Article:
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What is resilience? I recently asked a group this question. Interestingly, there was a degree of uncertainty around their answers, many of which were vague.

This raised an interesting thought – if we know we want to be resilient but can’t outline what it is, how can we attain it? So I began an exploration of this topic in an effort to help people define resilience and ultimately stand a better chance of achieving this most vital of life skills.

I am always a fan of using analogies to explain some of these large subjects. I recently read some incredible facts about spider’s webs and feel they are perfect for exploring this topic.

A spider’s web is constructed of silk comprised gossamer strands. Spiders silk is the toughest material know to man, compared ounce to ounce with steel, the silk is 5x stronger than steel. But did you also know it is also the MOST elastic substance? When stretched, spider silk stretches almost 40% of its length, that’s 30% further than man made bungee cord.


A spider’s web needs to be strong, to have a strong form to begin with. The strength to hold its original shape AND to absorb the impact of prey hitting the web without breaking.


This second quality ensures the web is elastic, can tolerate changes in shape without breaking. If it was strong but rigid, a moth would bounce off the web or break the web upon impact. This ability to return to their original shape gradually ensures the moth stays on the web instead of being catapulted off the web as it recoils.

So, the spiders have evolved to have very strong and elastic webs, that stretch to absorb impacts but don’t break, instead are able to not only stretch, but also return back to their original form.

These two qualities are very useful in our discussion about resilience.

Firstly strength…

To be resilient, you must have a strong form to begin with that won’t break. Like a web, you have a structure, a form. Resilience is about your ability to return to your original form, your ‘centre’, that state you wish to be in most of the time. Secondly, ensuring you are resourced and strong will ensure you are more capable of withstanding hardship.

Maintaining good personal boundaries and staying healthy, are just some of the ways you can stay resourced and at full strength at all times. Maintaining this strong original structure, will enable us to experience and recover from repeated ‘impacts’.

“Do not judge me by my success, judge me by how many times I fell down and got back up again.” ― Nelson Mandela

Next, flexibility…

Flexibility and tolerance to stretch when required without breaking. We want to stretch, absorb life’s ‘impacts’ and spring back. Not break. If we are too rigid or lack adaptability we will struggle to navigate these hardships.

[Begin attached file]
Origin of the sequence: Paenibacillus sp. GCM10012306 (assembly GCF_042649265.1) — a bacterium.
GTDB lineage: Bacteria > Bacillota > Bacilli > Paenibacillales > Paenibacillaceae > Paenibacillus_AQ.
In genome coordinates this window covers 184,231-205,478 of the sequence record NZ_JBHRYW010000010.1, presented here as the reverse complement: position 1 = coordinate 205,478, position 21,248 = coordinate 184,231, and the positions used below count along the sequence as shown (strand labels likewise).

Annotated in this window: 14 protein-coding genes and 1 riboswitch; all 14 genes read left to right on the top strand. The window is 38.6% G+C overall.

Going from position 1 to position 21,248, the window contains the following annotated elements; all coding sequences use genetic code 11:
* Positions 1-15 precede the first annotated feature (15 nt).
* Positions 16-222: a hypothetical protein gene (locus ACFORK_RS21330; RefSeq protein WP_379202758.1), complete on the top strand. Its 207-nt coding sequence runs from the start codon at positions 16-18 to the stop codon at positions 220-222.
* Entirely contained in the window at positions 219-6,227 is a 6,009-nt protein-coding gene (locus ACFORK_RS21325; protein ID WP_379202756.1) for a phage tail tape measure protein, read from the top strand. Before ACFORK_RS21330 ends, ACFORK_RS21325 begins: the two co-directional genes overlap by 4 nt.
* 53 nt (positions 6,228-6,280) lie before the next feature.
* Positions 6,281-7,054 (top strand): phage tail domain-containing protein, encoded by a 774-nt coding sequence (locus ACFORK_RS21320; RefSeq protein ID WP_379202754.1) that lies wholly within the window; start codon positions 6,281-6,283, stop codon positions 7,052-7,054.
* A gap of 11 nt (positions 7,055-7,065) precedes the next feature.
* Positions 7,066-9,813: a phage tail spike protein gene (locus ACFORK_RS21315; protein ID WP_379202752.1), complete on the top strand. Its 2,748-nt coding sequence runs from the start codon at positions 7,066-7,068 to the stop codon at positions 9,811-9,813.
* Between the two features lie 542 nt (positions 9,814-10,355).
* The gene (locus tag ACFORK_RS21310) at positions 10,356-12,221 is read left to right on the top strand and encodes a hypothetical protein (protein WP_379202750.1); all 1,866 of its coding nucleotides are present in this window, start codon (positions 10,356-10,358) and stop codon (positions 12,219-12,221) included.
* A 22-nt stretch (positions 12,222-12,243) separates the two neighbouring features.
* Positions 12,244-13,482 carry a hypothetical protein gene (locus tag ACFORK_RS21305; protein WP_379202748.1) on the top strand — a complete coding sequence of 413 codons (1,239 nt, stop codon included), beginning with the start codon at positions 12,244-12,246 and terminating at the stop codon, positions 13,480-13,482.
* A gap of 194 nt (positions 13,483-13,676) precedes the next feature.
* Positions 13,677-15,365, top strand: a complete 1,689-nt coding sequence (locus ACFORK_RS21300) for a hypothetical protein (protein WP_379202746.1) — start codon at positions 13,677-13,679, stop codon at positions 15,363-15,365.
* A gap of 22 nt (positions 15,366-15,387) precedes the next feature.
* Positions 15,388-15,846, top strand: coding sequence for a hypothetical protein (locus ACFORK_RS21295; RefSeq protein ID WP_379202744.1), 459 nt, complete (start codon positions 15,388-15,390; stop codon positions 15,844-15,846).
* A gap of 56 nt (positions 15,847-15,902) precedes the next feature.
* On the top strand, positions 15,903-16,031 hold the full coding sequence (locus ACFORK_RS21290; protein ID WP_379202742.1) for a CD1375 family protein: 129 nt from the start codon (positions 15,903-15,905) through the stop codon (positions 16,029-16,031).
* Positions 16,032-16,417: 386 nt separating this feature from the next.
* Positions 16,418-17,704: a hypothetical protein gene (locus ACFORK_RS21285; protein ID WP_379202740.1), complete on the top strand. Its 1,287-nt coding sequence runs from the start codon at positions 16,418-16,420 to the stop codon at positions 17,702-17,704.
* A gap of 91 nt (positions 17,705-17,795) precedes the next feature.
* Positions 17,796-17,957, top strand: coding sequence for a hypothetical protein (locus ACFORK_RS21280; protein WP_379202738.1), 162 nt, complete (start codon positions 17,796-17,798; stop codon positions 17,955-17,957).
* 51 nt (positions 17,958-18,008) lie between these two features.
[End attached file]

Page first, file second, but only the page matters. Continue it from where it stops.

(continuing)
We can develop our personal flexibility in a number of ways. One is to widen our comfort zones and tolerance of change – develop this skill through smaller challenges, expand your comfort zone, test yourself. Almost like fitness training, repeated training builds your body’s fitness and flexibility, likewise overcoming repeated challenges improves your resilience fitness and flexibility. You begin to become more comfortable about change, and you ability to navigate it.

“I can be changed by what happens to me. But I refuse to be reduced by it.”― Maya Angelou

A final note…

At this point I also want to make a final clarification. Emotions have their part to play in resilience. When we think about our ability to absorb the impact of experiences that happen to us, we must experience them fully, with all that it entails.

None of us want to ‘numb out’ or shield ourselves from the difficult experiences, letting them bounce off us. We want to experience them in the fullest sense. We can’t numb the bad emotions without numbing the good ones too! Just as Brene Brown says in her famous Ted Talk:

“You can’t numb those hard feelings without numbing the other affects, our emotions. You cannot selectively numb. So when we numb those, we numb joy, we numb gratitude, we numb happiness.”

We want to experience these challenges and all the emotions that come with them. Not shield ourselves from them through ‘numbing out’. This is not ‘strength’. If we allow ourselves to feel the experiences, you will gain far more from each challenge.

Check out my Gen-ius Podcast episode on this topic:

Photo credit – Photo by Diana Orey on Unsplash